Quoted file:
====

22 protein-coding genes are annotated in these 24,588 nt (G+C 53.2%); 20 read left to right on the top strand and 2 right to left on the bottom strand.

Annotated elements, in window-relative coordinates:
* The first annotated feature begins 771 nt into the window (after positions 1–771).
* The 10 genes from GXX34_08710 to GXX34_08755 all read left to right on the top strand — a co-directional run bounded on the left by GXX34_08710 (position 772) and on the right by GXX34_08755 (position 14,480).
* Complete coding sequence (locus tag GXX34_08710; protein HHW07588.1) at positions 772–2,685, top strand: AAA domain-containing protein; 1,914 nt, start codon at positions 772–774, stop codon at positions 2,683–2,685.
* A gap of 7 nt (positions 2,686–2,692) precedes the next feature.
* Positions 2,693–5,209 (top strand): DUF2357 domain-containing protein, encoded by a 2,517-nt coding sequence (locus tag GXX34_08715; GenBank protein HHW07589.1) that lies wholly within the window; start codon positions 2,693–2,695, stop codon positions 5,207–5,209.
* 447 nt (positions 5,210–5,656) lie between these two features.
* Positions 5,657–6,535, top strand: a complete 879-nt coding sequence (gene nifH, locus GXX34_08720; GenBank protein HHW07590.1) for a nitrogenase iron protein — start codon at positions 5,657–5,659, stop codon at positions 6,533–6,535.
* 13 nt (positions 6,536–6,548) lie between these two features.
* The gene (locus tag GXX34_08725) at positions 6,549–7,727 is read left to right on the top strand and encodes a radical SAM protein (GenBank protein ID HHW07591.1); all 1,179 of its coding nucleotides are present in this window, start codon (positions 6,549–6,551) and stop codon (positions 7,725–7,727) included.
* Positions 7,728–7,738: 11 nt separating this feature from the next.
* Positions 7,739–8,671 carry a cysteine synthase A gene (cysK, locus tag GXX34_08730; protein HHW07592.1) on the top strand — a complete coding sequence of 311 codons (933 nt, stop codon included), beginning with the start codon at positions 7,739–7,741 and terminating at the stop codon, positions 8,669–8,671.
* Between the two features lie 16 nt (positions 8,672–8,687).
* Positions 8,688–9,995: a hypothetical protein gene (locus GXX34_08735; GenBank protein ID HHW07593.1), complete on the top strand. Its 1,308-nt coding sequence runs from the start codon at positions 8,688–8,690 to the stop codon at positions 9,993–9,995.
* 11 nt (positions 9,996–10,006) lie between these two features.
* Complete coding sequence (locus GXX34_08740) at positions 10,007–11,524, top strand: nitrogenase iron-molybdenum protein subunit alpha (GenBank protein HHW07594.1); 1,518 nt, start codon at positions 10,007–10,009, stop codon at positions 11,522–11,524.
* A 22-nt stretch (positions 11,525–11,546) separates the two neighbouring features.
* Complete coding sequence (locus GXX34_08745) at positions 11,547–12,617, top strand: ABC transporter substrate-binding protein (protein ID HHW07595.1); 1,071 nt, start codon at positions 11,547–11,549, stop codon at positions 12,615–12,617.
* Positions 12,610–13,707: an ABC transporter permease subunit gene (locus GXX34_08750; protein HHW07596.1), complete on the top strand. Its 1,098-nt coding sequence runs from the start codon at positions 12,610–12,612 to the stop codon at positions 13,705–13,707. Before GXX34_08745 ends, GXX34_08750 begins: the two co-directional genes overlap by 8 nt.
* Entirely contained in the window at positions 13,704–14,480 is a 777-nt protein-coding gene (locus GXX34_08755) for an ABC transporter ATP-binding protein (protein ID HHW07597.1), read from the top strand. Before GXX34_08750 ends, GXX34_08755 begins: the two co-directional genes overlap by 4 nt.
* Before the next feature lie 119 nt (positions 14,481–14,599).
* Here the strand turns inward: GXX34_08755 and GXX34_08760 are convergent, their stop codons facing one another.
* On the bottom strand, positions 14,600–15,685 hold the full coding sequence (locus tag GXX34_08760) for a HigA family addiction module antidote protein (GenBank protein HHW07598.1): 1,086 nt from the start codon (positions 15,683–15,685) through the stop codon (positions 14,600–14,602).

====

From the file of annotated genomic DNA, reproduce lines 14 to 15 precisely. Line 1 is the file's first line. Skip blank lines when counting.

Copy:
* Between the two features lie 16 nt (positions 8,672–8,687).
* Positions 8,688–9,995: a hypothetical protein gene (locus GXX34_08735; GenBank protein ID HHW07593.1), complete on the top strand. Its 1,308-nt coding sequence runs from the start codon at positions 8,688–8,690 to the stop codon at positions 9,993–9,995.